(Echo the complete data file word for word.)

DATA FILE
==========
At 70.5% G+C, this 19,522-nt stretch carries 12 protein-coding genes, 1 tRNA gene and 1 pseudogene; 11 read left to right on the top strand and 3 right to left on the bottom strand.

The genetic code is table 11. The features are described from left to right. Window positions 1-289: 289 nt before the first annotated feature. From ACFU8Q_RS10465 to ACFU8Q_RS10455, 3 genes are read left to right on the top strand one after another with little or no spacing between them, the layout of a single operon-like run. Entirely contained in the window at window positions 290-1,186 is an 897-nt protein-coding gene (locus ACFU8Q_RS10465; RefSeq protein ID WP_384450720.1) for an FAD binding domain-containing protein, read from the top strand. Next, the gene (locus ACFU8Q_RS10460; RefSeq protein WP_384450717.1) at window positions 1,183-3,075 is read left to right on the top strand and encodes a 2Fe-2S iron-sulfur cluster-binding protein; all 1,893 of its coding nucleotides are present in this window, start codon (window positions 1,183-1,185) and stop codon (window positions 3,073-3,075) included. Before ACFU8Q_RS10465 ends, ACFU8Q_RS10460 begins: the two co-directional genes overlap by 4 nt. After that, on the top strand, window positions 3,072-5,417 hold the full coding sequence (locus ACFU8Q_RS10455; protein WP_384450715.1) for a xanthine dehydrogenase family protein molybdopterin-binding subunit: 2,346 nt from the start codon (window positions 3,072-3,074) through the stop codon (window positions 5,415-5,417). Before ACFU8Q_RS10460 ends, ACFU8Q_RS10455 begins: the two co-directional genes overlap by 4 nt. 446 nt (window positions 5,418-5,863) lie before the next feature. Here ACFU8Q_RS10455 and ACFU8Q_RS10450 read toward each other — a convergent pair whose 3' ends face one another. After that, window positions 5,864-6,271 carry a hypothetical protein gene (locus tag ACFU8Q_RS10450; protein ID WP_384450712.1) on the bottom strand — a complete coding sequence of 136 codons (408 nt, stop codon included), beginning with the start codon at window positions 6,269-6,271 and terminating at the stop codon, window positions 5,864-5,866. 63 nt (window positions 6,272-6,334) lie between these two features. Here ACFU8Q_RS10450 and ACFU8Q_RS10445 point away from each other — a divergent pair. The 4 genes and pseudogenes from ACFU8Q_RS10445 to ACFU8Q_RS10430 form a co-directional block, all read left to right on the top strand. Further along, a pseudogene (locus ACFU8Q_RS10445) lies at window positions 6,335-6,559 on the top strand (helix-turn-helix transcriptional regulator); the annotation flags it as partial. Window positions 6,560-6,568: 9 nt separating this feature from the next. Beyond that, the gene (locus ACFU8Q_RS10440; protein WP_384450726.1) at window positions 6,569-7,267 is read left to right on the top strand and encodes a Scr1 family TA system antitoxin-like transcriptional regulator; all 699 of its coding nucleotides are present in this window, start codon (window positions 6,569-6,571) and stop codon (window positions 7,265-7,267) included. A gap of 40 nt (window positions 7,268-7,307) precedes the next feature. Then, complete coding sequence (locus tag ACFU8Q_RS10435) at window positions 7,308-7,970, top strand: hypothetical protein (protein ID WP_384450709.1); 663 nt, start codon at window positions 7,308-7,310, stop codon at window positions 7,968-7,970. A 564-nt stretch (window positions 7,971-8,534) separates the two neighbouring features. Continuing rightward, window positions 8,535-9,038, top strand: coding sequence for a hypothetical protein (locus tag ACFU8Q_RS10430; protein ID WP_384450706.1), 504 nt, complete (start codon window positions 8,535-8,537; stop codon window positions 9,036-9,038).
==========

At 70.5% G+C, this 19,522-nt stretch carries 12 protein-coding genes, 1 tRNA gene and 1 pseudogene; 11 read left to right on the top strand and 3 right to left on the bottom strand.

The genetic code is table 11. The features are described from left to right. Window positions 1-289: 289 nt before the first annotated feature. From ACFU8Q_RS10465 to ACFU8Q_RS10455, 3 genes are read left to right on the top strand one after another with little or no spacing between them, the layout of a single operon-like run. Entirely contained in the window at window positions 290-1,186 is an 897-nt protein-coding gene (locus ACFU8Q_RS10465; RefSeq protein ID WP_384450720.1) for an FAD binding domain-containing protein, read from the top strand. Next, the gene (locus ACFU8Q_RS10460; RefSeq protein WP_384450717.1) at window positions 1,183-3,075 is read left to right on the top strand and encodes a 2Fe-2S iron-sulfur cluster-binding protein; all 1,893 of its coding nucleotides are present in this window, start codon (window positions 1,183-1,185) and stop codon (window positions 3,073-3,075) included. Before ACFU8Q_RS10465 ends, ACFU8Q_RS10460 begins: the two co-directional genes overlap by 4 nt. After that, on the top strand, window positions 3,072-5,417 hold the full coding sequence (locus ACFU8Q_RS10455; protein WP_384450715.1) for a xanthine dehydrogenase family protein molybdopterin-binding subunit: 2,346 nt from the start codon (window positions 3,072-3,074) through the stop codon (window positions 5,415-5,417). Before ACFU8Q_RS10460 ends, ACFU8Q_RS10455 begins: the two co-directional genes overlap by 4 nt. 446 nt (window positions 5,418-5,863) lie before the next feature. Here ACFU8Q_RS10455 and ACFU8Q_RS10450 read toward each other — a convergent pair whose 3' ends face one another. After that, window positions 5,864-6,271 carry a hypothetical protein gene (locus tag ACFU8Q_RS10450; protein ID WP_384450712.1) on the bottom strand — a complete coding sequence of 136 codons (408 nt, stop codon included), beginning with the start codon at window positions 6,269-6,271 and terminating at the stop codon, window positions 5,864-5,866. 63 nt (window positions 6,272-6,334) lie between these two features. Here ACFU8Q_RS10450 and ACFU8Q_RS10445 point away from each other — a divergent pair. The 4 genes and pseudogenes from ACFU8Q_RS10445 to ACFU8Q_RS10430 form a co-directional block, all read left to right on the top strand. Further along, a pseudogene (locus ACFU8Q_RS10445) lies at window positions 6,335-6,559 on the top strand (helix-turn-helix transcriptional regulator); the annotation flags it as partial. Window positions 6,560-6,568: 9 nt separating this feature from the next. Beyond that, the gene (locus ACFU8Q_RS10440; protein WP_384450726.1) at window positions 6,569-7,267 is read left to right on the top strand and encodes a Scr1 family TA system antitoxin-like transcriptional regulator; all 699 of its coding nucleotides are present in this window, start codon (window positions 6,569-6,571) and stop codon (window positions 7,265-7,267) included. A gap of 40 nt (window positions 7,268-7,307) precedes the next feature. Then, complete coding sequence (locus tag ACFU8Q_RS10435) at window positions 7,308-7,970, top strand: hypothetical protein (protein ID WP_384450709.1); 663 nt, start codon at window positions 7,308-7,310, stop codon at window positions 7,968-7,970. A 564-nt stretch (window positions 7,971-8,534) separates the two neighbouring features. Continuing rightward, window positions 8,535-9,038, top strand: coding sequence for a hypothetical protein (locus tag ACFU8Q_RS10430; protein ID WP_384450706.1), 504 nt, complete (start codon window positions 8,535-8,537; stop codon window positions 9,036-9,038).